Batson plans to apply for medical school after gaining clinical experience in the Clarksville area to work in dermatology or neonatal intensive care. She knew the fellowship would help her reach those goals, but she initially worried about being accepted.

“I didn’t feel like I had a chance to get it,” she said. “I had looked at their Instagram page and saw there was a student from Yale who went. I didn’t know what I was getting into, and I didn’t know the odds of getting in, but I was so excited … I felt like it would make me more prepared to serve people here by learning about other cultures.”

To prepare for her interview, Batson extensively researched the Doctors in Italy Fellowship Program and answered practice questions over the phone. Her efforts paid off, and soon she was on her way overseas.

Shelby Batson in Italy.
APSU graduate Shelby Batson learns how to prepare Italian cuisine in Rome. 

Broadening horizons: Shelby Batson’s journey in Rome 

 Batson quickly connected with her fellow students when they arrived in Italy, and they spent four days a week shadowing medical professionals. She said having a group to share the experience with made it even more valuable.

“We all kept journals and wrote down things about the patients so we could remember them and think of them later,” she said. “We’d sit down as a group, review our notes and discuss each patient. I think that’s where I got the most value because when you’re in the hospital, you’re jotting everything down and trying to absorb it all.”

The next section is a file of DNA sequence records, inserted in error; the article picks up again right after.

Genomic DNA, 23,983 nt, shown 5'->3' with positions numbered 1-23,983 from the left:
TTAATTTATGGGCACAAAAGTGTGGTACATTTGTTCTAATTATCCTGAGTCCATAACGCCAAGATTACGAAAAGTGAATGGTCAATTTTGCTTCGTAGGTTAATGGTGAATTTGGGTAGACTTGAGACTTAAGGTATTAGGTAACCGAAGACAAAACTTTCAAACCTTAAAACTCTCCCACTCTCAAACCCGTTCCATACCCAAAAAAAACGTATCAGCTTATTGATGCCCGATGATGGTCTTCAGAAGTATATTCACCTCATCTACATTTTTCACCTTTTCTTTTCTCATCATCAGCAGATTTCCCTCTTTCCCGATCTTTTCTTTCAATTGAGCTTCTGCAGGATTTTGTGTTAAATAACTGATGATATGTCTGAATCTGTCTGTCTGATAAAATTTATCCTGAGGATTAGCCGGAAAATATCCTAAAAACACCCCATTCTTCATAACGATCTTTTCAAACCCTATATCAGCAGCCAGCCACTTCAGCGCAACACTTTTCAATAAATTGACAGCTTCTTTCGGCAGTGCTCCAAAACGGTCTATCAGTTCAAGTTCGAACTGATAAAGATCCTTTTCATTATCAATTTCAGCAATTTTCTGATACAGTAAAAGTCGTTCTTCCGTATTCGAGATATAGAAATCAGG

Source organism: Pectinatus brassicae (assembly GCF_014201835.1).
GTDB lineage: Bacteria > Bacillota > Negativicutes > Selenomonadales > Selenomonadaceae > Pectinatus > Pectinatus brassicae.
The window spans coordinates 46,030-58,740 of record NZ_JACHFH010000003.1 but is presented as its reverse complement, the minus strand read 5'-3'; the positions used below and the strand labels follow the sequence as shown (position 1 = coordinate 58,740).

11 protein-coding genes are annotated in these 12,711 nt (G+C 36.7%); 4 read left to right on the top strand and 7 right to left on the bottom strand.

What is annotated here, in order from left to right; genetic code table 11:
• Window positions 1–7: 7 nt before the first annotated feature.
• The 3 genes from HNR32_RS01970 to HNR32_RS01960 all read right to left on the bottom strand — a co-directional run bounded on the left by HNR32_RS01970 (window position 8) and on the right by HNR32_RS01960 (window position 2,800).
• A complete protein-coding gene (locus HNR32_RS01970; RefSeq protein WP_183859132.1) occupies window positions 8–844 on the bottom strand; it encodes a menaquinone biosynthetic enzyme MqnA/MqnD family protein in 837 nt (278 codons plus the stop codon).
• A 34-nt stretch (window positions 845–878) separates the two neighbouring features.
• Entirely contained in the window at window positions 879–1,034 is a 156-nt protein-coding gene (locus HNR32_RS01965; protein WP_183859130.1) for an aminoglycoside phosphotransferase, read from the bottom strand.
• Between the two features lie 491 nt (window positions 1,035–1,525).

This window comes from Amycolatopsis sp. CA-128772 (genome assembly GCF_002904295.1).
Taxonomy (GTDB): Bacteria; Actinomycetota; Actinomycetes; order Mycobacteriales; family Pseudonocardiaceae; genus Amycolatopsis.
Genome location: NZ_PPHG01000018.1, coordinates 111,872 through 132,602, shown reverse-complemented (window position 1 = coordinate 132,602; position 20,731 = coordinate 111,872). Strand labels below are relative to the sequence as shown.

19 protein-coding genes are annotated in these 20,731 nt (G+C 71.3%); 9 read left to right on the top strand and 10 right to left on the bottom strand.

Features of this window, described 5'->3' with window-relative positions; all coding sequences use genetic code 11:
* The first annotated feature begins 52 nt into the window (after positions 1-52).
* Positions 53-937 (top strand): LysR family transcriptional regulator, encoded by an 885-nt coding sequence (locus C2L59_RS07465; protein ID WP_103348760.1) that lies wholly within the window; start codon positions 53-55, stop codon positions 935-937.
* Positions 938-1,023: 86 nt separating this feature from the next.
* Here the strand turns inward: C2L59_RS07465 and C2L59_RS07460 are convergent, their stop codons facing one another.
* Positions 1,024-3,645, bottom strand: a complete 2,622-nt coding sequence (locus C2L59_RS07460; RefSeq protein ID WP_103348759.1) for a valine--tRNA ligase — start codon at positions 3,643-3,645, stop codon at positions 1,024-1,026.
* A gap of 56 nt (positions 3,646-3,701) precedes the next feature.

Spending time in the neonatal intensive care unit (NICU) particularly impacted Batson, and she said it made her consider going into that field herself.

“Each doctor would have four or five babies they were taking care of, and as soon as I walked in, the doctor could tell me all the information on their charts without even opening them,” she said. “He was so good with the mothers, and I think it comforted them … a few of the babies were discharged while I was there, which was sweet. I didn’t think I’d ever be interested in something like that, but I appreciated it.”

Batson was also impressed with the hospital’s breast cancer unit, which provided free cosmetic surgery, wigs and makeup workshops to boost women’s self-esteem as they went through chemotherapy.

“In the NICU and oncology offices, they’d have pictures to comfort patients,” she said. “There were photos of premature babies next to ones the mother had sent in of them at 3 years old playing, and pictures of women in chemo alongside a picture of them two years later happy and healthy. I appreciated how encouraging all the doctors were.”

A closer look at medicine: Scarlett Morales Pon’s trip to Bologna

Scarlett Morales Pon at Policlinico Di Sant’Orsola Malphigi.Morales Pon’s time in Bologna was more specifically focused on cardiovascular internal medicine, and she experienced everything from day-to-day interactions with patients to emergency operations. 

“The first week was about building a connection with the patients, talking to them and learning what was going on,” she said. “We pretty much followed the doctors and some of their medical students while they did everyday checkups of patients.”